Snipe eels

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Snipe eels
Nemichthys curvirostris

Nemichthys curvirostris

Class : Ray fins (Actinopterygii)
Subclass : Neuflosser (Neopterygii)
Subclass : Real bony fish (Teleostei)
Cohort : Elopomorpha
Order : Eel-like (Anguilliformes)
Family : Snipe eels
Scientific name
Kaup , 1859

The snipe eels (Nemichthyidae) are a family of eel-like fish. The species in the family are wide-eyed and extremely elongated. The rear end of the body is nothing more than the skin-covered extension of the spine and the lateral lines (there are similar things in other orders - it has evidently proven itself in recognizing predators "from behind"). Only a few completely preserved specimens are known to date. Approx. 770 vertebrae were counted in an uninjured animal - the highest number of vertebrae that has ever been found in an animal.


This family got the name Schnepfeneale from the fact that their representatives have long, widely spread jaws, which are reminiscent of the beak shape of the snipe . Until recently it was thought that there were two groups of snipe eels, one with very long, wide jaws and one with very short, wide jaws. Today we know for sure that the animals with short jaws are males and those with long ones are females and young eels of both sexes. The inside and outside of the jaws are covered with small, backward-facing teeth, but only until sexual maturity is reached. Then they lose a large part of their teeth and take in little food. Presumably they die after reproduction.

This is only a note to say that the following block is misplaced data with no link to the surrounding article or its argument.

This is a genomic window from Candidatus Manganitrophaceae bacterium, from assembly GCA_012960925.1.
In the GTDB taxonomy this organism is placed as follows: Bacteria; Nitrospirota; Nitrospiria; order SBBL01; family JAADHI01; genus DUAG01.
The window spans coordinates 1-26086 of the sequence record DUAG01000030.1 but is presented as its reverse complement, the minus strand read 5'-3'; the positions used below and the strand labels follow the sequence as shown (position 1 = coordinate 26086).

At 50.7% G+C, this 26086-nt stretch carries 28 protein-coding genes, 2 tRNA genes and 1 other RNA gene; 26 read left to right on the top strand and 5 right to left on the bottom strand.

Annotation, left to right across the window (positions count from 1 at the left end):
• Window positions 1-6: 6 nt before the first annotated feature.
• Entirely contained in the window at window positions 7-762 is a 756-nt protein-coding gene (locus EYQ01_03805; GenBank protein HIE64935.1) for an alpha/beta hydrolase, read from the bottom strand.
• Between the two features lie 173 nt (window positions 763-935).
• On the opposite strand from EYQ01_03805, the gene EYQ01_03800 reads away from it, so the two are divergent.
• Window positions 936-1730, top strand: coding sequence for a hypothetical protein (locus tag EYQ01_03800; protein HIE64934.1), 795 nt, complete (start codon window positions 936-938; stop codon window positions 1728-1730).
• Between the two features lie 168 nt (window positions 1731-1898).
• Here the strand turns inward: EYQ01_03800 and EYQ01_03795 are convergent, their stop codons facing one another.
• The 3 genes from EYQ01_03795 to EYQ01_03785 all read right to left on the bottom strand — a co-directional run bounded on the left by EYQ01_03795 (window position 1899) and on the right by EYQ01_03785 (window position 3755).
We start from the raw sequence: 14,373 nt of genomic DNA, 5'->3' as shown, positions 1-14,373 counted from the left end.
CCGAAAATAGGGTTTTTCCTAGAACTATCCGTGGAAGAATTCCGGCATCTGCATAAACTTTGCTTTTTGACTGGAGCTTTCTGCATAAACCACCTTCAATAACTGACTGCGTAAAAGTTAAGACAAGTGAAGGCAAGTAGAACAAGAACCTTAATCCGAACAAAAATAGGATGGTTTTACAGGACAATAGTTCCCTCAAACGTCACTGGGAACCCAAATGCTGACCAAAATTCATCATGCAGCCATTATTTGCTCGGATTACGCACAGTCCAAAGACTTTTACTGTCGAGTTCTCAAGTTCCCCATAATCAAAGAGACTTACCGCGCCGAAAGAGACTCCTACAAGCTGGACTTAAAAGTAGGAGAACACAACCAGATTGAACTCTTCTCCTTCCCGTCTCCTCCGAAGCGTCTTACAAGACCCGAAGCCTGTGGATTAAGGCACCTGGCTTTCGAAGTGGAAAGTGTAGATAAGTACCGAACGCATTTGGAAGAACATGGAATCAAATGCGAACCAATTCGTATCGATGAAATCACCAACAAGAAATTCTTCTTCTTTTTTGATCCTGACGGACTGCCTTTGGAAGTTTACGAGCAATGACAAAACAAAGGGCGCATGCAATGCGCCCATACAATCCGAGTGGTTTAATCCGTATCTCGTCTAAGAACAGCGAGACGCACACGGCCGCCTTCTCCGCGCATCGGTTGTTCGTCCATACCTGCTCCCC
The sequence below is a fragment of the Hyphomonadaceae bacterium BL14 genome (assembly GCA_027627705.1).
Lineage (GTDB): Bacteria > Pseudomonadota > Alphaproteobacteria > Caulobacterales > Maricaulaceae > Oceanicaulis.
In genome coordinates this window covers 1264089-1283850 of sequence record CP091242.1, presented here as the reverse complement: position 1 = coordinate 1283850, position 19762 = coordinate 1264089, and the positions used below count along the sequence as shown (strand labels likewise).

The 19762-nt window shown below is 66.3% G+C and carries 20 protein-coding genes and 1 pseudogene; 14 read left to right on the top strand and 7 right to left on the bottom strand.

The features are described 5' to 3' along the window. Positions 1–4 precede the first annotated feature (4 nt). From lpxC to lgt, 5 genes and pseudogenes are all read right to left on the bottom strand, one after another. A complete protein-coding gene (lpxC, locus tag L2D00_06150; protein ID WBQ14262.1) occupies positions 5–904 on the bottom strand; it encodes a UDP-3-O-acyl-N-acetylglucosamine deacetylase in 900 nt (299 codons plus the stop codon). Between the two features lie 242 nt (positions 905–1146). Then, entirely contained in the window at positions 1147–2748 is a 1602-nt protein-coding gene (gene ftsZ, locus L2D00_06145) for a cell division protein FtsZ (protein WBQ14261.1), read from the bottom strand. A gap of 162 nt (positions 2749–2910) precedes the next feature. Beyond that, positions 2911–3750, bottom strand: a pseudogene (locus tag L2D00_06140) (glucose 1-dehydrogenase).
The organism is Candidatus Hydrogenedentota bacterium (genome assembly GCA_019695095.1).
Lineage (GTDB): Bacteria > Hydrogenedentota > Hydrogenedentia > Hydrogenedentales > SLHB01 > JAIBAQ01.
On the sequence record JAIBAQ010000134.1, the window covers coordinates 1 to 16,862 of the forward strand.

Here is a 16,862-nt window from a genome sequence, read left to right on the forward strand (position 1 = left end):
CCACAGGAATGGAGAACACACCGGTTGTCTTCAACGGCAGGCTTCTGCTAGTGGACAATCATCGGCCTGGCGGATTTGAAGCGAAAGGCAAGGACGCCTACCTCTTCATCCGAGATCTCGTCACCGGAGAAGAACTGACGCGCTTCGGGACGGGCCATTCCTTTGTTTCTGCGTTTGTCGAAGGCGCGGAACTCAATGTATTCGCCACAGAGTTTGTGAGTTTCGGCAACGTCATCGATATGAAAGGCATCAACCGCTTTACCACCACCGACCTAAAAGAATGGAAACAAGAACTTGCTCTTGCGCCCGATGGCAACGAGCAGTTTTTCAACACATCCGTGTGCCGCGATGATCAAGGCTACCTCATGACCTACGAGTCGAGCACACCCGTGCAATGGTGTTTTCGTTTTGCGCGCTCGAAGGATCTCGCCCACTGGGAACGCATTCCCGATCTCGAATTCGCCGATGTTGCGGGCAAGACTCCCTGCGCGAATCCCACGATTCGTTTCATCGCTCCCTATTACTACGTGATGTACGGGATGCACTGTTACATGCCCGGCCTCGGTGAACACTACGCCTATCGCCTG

The dorsal and anal fins extend almost the entire length of the body. The open question of how snipe eels eat, since the jaws can only be closed at the back. The snipe eels could occasionally be observed from deep-sea boats. They assumed a vertical, head-down position in the water, with the body either held still or swaying slightly to and fro.


On the basis of the stomach contents of the few caught specimens, one can conclude that the snipe eel feeds mainly on deep-sea shrimp . These prey have very long antennae and legs (with a similar purpose to the long tail of an eel). It is assumed that the snipe eels get their prey when the shrimp get caught with their long antennae and legs on the teeth that are on the inside or outside. Something similar can already be seen in Perkarina ( Percarina demidoffii , Percidae) with its “all around” toothed lower jaw (Seeley 1886), on which the long-legged floating shrimp ( Mysidacea ) get caught .

Reproduction and development

The Leptocephalus larvae of this family are easy to recognize by their unusually thin body and long, thread-like tail. At a length of 30 cm, the larvae transform into young eels.


Schnepfeneale occur in all three main oceans in the deep sea. They live there in free water (meso- and bathypelagic).


There are nine species in three genera:


Web links

Commons : Schnepfeneale  - Collection of images, videos and audio files